I would take each DVD-R and convert it to an ISO and and fill data BDs with them.
    You can probably fit all those DVD on on 4 BD discs. Not that expensive and you can burn the ISO back to
    a DVD without any quality loss.

    If you have only files and not DVD authored discs just make folders and copy the files across as folders.
    For cutting sections look to VideotoVideo Converter (Tools tab for Cut and Join options).
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  5. Thanks for the advice on avoiding DL disks,

    Since my parents will want copies, the discs should be playable in a standalone BR player. Can the average player play a disc with a bunch of mp4 or VOB files on it (if encoded properly), without complex authoring? What about playstation/xbox one? Authoring lots of discs is probably a painful process with freeware that I'd like to avoid if possible
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  6. Member
    Join Date: Aug 2006
    Location: United States
    Search Comp PM
    Originally Posted by ajamer View Post
    Thanks for the advice on avoiding DL disks,

    Since my parents will want copies, the discs should be playable in a standalone BR player. Can the average player play a disc with a bunch of mp4 or VOB files on it (if encoded properly), without complex authoring? What about playstation/xbox one? Authoring lots of discs is probably a painful process with freeware that I'd like to avoid if possible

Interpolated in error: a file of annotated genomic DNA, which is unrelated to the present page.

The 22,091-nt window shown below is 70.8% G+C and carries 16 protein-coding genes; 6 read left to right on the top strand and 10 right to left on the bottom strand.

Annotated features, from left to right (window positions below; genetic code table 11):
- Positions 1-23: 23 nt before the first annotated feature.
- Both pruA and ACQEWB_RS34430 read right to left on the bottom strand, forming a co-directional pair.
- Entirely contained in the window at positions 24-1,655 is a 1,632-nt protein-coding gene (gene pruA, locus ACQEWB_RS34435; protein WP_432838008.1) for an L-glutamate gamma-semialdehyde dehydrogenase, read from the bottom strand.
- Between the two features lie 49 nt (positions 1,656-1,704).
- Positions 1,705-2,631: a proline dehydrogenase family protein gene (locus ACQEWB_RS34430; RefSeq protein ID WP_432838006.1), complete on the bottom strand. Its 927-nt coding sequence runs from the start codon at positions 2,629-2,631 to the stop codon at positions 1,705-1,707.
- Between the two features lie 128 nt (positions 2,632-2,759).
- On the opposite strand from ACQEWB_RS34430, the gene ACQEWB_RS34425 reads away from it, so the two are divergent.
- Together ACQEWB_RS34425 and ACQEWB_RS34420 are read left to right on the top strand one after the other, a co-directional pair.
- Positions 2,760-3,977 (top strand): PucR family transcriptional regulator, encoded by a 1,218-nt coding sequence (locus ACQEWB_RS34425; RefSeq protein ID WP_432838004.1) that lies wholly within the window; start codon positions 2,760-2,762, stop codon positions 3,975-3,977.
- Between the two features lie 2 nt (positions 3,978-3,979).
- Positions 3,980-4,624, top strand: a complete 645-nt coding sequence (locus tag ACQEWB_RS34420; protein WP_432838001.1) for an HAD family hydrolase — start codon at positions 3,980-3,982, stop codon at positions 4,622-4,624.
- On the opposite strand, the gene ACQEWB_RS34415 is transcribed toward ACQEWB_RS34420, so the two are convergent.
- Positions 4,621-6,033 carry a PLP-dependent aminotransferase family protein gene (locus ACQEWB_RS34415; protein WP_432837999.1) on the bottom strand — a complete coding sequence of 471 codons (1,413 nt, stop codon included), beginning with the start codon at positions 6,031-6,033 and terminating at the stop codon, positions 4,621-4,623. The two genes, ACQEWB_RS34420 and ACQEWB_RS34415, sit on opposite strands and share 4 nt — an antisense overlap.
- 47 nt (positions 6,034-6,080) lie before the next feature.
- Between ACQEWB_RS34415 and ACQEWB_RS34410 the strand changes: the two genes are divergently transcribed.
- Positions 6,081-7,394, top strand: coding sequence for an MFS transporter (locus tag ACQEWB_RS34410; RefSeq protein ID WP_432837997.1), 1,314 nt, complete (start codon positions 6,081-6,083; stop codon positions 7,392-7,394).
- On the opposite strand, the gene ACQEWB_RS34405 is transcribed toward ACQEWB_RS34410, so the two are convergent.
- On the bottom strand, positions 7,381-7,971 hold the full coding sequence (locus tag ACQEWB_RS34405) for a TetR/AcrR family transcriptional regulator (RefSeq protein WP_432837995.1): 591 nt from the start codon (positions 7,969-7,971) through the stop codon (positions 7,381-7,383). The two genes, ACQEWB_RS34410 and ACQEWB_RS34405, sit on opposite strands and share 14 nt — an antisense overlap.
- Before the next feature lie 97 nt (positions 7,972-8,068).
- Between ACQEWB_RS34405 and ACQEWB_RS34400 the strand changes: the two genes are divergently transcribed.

It depends on the Blu-Ray player, but most players made in the past 2 years will play at least some kinds of media files on a BD-R. You would have to check the player's manual to find out what is and is not supported.

    DVD-compatible video and audio will be playable by virtually any Blu-Ray player that allows media file playback. mpg files are probably better to use than VOB files. VOBtoMPG can convert VOBs to .mpg with no re-encoding or quality loss.

    .mp4 is widely supported too, but Blu-Ray players vary in what kinds of video and audio formats are allowed in an .mp4 container. Once again, the manual needs to be consulted for the details.

    I don't know what A/V formats and containers the game consoles will accept.
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  7. Member
    Join Date: Nov 2003
    Location: West Texas
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    Most modern players should be able to handle mp4 files on a disc. No guarantees, but this is becoming more common.

    Vob files probably won't play, nor ISO files of DVD-video.

    It is possible to input several DVD-videos and produce a Blu-ray video with a simple menu using BD Rebuilder. The videos will not be re-encoded doing this. You will need all the DVD-videos in their own individual folder, then gathered together in one larger folder. So I would suggest cutting your videos into the sections you want with DVDShrink in ReAuthor mode, since it will output in a small DVD-video. Then organize the videos into this larger folder. At that point, start BD Rebuilder and click on File-->Import-->DVD's Quick Authored and navigate to this larger folder.
    Here is a guide for the program: http://club.myce.com/f32/bd-rebuilder-guide-313227/

    Since the DVD's would not be re-encoded, you wouldn't be able to compress and fit more per disc, but this is one way of making the DVD's into Blu-ray video.